"You awake, Holmes?"
"Yes, yes of course. It feels better to have my eyes closed, that's all. So pick up where we left off." He shuffled his shoulders deeper into the pillows as I painted pictures with my voice.
…And yet it seemed to me my palette was terribly wan; I could not help recalling my voice of the past, how it rang out strong and confident with a militant edge. Now it was more akin to the awkward voice of my youth.
Holmes was not the only one who had changed, I knew…
"Yes? What comes next, Watson?" Holmes' voice was strident and displeased, and as I glanced over I saw him frowning. I began reading the next verse and he settled down in a cat-like manner, frown disappearing.
Beauty, it seemed, was in the ears of the beholder as well as the eyes.
"I still don't understand Boyle's law."
"Well, it's like this—"
I looked up from the old scientific journal we were flipping through. "Yes? What is it like, Holmes?"
"Complicated? Strange? Irrational?"
"Too hard for me to grasp?"
"No!" His face was growing frantic and he was making an anxious, repetitive gesture.
"Yes! Yes, that's it. That's right." He grabbed my hand tightly, taking a moment to compose himself before he leaned back, straightening the collar of his nightgown—he rarely dressed these days.
"It's like this, Watson. As long as you fully understand what an inverse proportional relationship is…"
"How was town? Stop trying to hide that package behind your back, and come show it to me."
"I wasn't planning on it…"
"It's only a little something I got for my room, Holmes, you'd think it frivolous."
"Well, I want to see it. So hand it over." He sniffed the paper, ran his fingers along it and began to unwrap it with interest. "Oh…"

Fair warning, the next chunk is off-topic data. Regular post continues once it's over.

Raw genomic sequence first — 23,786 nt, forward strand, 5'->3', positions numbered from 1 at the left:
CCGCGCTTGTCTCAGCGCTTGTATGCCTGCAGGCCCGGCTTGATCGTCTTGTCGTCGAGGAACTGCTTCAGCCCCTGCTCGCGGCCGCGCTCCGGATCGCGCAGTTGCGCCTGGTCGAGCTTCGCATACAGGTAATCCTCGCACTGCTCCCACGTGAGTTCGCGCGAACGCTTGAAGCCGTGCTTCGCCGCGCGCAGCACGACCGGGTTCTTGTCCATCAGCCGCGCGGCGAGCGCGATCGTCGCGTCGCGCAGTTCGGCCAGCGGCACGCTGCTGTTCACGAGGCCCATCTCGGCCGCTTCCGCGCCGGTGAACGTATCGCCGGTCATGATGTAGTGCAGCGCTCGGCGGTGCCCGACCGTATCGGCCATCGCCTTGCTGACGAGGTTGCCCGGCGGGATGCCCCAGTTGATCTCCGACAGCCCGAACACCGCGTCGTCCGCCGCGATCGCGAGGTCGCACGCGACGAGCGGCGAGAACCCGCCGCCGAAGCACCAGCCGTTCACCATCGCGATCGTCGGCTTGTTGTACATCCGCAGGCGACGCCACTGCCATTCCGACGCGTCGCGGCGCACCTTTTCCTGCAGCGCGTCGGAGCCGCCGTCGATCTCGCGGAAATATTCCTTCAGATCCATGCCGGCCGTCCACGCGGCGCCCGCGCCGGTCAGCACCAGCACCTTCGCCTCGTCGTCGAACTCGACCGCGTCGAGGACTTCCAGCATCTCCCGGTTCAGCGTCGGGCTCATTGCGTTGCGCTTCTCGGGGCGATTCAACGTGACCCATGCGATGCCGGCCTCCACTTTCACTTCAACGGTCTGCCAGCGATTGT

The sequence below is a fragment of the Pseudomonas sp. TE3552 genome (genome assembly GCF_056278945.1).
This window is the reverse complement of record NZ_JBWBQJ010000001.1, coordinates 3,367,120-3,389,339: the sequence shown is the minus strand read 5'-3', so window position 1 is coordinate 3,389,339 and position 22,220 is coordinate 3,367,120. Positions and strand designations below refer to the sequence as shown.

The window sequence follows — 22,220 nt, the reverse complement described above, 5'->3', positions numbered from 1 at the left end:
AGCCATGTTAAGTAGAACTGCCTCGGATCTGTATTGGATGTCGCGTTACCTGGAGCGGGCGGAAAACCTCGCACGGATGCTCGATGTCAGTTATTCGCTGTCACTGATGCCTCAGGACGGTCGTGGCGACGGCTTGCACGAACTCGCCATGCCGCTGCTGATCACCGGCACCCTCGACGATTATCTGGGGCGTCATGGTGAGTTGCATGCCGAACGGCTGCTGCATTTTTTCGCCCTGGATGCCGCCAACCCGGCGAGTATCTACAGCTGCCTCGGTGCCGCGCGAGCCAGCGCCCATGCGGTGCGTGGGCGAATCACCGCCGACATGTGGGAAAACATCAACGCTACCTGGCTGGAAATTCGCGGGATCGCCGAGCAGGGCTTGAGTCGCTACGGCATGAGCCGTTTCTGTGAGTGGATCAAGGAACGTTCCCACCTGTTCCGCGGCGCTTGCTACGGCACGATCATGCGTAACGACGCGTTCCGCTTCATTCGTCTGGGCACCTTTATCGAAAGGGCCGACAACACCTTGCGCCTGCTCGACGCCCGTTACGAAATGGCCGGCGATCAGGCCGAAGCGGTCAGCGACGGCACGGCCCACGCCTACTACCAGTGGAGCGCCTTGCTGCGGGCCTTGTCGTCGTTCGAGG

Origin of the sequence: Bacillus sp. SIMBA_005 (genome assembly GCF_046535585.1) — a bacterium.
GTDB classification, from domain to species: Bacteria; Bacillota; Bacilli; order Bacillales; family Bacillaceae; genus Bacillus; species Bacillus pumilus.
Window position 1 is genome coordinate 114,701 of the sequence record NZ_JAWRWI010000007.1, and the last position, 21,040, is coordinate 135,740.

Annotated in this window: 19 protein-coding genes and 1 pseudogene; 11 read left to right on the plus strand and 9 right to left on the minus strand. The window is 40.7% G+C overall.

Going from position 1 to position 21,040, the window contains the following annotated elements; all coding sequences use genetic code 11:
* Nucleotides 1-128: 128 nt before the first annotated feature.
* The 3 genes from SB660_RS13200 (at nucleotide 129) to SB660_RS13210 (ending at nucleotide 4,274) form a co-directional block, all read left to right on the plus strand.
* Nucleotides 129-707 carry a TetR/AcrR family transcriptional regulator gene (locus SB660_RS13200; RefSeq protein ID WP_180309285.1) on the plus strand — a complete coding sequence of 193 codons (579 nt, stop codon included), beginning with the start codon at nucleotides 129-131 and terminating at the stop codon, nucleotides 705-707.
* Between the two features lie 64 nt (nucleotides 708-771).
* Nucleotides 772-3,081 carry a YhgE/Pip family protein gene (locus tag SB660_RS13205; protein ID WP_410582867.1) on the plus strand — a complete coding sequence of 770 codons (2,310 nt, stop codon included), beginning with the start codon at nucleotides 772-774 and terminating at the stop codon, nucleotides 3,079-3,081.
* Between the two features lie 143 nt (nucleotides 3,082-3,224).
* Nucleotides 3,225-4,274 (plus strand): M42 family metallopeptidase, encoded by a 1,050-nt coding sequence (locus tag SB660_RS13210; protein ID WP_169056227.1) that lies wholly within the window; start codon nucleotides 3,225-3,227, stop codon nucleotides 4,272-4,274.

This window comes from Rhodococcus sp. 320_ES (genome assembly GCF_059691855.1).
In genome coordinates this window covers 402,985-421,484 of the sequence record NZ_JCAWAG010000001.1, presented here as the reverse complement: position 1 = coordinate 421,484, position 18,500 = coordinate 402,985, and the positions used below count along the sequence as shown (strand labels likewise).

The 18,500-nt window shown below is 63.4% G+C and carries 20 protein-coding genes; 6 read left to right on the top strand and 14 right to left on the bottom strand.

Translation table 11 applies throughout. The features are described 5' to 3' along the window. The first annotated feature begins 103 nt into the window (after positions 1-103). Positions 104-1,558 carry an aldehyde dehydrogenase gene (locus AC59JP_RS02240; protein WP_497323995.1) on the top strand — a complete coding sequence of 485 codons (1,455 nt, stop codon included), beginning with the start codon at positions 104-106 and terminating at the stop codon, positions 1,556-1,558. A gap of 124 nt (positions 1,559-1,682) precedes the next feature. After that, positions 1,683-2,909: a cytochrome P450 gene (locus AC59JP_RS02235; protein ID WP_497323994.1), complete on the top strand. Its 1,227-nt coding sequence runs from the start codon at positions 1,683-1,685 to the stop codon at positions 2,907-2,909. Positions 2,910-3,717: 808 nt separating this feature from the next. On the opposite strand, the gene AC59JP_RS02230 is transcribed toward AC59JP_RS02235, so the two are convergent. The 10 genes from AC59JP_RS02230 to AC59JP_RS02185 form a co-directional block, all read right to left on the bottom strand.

"Yes, it's just a painting."
He looked down at the bucolic country scene, the focus on the wispy clouds. He picked it up almost reverently, running his fingers along the frame, seeing it as more than colour and chemicals. In fact he saw something in it that I could not.
"I could hang in here, of course, if you'd like," I said into the silence. "Only there's no room, with all the pictures of criminals."
He looked about him. "Take them down, Watson, and pack them away. These pictures are from another time in my life. I am done scourging the darkness; now I wish to fix my eyes on lighter things."
I had the picture hung by that evening.
"Are you being serious?"
He looked amused and bewildered at once. "Whatever brought this idea to your mind?"
"I'm not sure, Holmes. It's just that—well I spend so much time in your room anyway, and…it's just very lonely, to be by myself at night."
"Watson, I don't have power over your dreams," he chuckled. "Isn't it the same, whether you sleep by yourself on in here?"
"No, it's very different," I insisted desperately. "It's not the same at all, Holmes. Look, we can ask that man from town to move my mattress in here, on the floor by the wall. No trouble for either of us, and I'll make sure none of your papers are touched. Holmes--." I looked up a moment. "This is just something I need, to be—nearer, to you. I need to be close by." Having made this admission I coloured and waited in silence.
"It's the most ridiculous idea you've ever had."
I nodded, forcing a smile and getting to my feet.
"And, one of the best."
I turned quickly to see his eyes dancing.
"Sleep well, Holmes?"
"Hm? How's that?"
"You were giggling half the night."
"I was sleeping in a different room, I was excited!"
"Apparently." Holmes gave me a look of affectionate condescension, his head resting on his pillow. "I must say I'm glad these fits of levity started now, rather than the tender start of your career; no one would have taken your stories seriously."
"Eh?" I sat up, hugging my knees and looking at him curiously.